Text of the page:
Blood for for trauma and inhalation of toxic agents in the lungs
This project has two components. One component is to study the adhesion of blood platelets to an injured vessel site. This is a critical initial stage for the formation of a platelet plug to stop bleeding. The second component is to study the deposition of aerosol particles in the lungs to help study the effects of airborne pollutants, and infective and toxic agents.
Blood flow for trauma-related applications: Red blood cells play a critical role in influencing human bleeding time. Trauma remains the leading cause of mortality for soldiers in combats, and 25% to 35% trauma victims experience an initial bleeding diathesis upon presentation to a medical facility. In a bleeding event, blood vessel walls are damaged, which trigger platelets to travel to the site of injury and start the clotting process. Surprisingly, previous studies show that bleeding time is influenced more by the fraction of red blood cells (hematocrit) than the fraction of platelets.
In this project, we build a computer model to understand the physical chemistry of blood flow. Our findings offer insights into the mechanics of trauma injuries and blood disorders such as sickle cell anemia and malaria. Our computer model offers a quantitative explanation for how red blood cells can influence the near-wall concentration of platelets, and thus affect the traveling time of platelets in the event of bleeding.
Our study is composed of building a high fidelity computer simulation of blood flow and deriving a simplified model for fast computations. This approach does not require the use of large volume of blood in conventional lab studies and avoids the noises and degradation in experimental samples. We also work closely with Army researchers who conduct experiments, as shown in Figure 3, to measure quantities such as the platelet adhesion rate. We can thus verify our model by comparing with those experimental data.
Inhalation of toxic agents in the lung:
Soldiers on and off the battlefield are exposed to dangerous substances in the air they breathe. Airborne debris and smoke from explosions may contain radioactive or toxic compounds. Soldiers may also be at risk from biological threats in the air such as anthrax or viruses like Ebola. The lung and its extended network of airways provide a portal of entry for these airborne contaminants. Lung particle deposition is defined as the fraction of particles that do not deposit during inhalation and exhalation. The ability to predict this deposition is therefore critically important for understanding the fate of inhaled aerosols and its effect on pathogenesis in soldiers. The current project aims to develop HPC simulation capabilities to study the flow in the lungs and the deposition of minute particles. Detailed information about particle deposition in the lungs will enable more effective measures to protect human health.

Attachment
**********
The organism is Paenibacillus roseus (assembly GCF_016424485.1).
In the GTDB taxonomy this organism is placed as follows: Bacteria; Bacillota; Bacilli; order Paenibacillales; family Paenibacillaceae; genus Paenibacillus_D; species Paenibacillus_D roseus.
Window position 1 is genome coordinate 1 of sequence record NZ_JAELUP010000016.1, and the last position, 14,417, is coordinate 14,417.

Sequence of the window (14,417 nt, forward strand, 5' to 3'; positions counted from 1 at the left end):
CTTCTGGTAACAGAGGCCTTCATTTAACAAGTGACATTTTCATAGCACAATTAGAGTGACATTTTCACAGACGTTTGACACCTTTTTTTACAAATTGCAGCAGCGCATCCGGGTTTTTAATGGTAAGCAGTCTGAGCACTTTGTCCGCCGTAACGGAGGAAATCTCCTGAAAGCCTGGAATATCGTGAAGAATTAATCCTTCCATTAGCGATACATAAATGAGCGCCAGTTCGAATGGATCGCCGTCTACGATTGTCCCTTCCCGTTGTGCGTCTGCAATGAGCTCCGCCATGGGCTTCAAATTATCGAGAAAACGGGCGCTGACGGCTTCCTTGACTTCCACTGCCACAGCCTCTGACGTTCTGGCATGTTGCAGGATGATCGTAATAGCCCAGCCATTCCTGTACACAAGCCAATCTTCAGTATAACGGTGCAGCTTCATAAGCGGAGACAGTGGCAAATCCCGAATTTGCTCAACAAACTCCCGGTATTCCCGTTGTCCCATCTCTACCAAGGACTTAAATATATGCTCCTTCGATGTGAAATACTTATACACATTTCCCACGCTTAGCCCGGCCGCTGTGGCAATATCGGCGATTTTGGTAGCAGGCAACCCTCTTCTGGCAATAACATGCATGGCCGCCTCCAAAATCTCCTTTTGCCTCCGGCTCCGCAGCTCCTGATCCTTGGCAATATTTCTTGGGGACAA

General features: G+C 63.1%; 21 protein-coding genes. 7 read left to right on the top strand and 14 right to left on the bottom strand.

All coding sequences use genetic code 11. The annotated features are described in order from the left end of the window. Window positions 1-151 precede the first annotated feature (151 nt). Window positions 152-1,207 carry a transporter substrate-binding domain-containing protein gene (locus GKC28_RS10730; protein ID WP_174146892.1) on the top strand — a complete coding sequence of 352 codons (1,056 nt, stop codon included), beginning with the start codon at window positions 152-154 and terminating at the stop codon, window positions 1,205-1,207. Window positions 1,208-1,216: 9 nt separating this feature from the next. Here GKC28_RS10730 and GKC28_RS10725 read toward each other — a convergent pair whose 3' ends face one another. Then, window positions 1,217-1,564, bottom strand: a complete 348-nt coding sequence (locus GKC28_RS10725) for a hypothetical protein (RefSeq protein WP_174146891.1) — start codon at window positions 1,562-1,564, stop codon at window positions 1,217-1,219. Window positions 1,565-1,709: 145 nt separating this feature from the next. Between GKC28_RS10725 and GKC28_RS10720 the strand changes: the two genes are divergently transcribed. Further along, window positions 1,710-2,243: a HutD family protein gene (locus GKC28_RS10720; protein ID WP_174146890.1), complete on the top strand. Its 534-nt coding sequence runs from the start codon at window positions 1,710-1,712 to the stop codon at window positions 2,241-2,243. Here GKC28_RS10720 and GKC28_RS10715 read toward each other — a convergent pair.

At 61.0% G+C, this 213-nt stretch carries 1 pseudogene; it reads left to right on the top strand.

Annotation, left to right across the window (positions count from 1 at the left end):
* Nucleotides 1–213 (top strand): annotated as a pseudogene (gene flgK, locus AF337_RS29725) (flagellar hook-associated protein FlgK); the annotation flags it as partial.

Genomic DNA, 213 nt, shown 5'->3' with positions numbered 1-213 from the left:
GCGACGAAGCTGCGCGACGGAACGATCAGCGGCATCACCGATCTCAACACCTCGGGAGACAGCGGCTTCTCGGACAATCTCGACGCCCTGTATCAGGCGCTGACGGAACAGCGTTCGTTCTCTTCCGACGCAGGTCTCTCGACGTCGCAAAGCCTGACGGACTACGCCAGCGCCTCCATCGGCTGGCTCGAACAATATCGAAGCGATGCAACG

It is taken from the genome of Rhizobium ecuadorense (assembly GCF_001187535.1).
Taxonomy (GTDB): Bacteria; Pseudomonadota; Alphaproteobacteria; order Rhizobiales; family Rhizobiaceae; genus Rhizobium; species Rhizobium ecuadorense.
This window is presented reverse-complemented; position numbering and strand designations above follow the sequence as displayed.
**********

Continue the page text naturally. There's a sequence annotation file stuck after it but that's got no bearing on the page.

To study inhalation, we developed a computer code that is capable of giving detailed airflow and particle deposition information in the lungs. The “Virtual Inhaler” code was developed in-house at Stanford with the objective to provide all of the necessary capabilities required by this complex application, including turbulence modeling and scalability. It is capable of predicting air dynamics in any lung. Given any person’s CT or MRI scan, it can compute that person’s specific breathing dynamics from the mouth and nose to generation 7 of the lungs. The code is also optimized for parallel computation, allowing it to run quickly and efficiently on massive supercomputers. Scalability of the computations is of great importance because of the geometrical complexity of the realistic airways, which require extremely large computational meshes. The separation-of-scales from the large trachea to the tiny alveoli requires us to develop low-order approximations to accurately model deposition in millions of small passages.
We have developed Large Eddy Simulation (LES) cases for the flow field in three human airways. The first is an idealized model constructed to represent a statistically average human lung and provides generalizable results. We have also produced results in a healthy middle-aged male lung and the lung of a person diagnosed with sleep apnea. Additionally, in collaboration with Army researchers who perform animal inhalation experiments, we have also computed flow and deposition results in five Rhesus Macaque monkey lungs to better understand how experiments in monkeys compare to human lungs.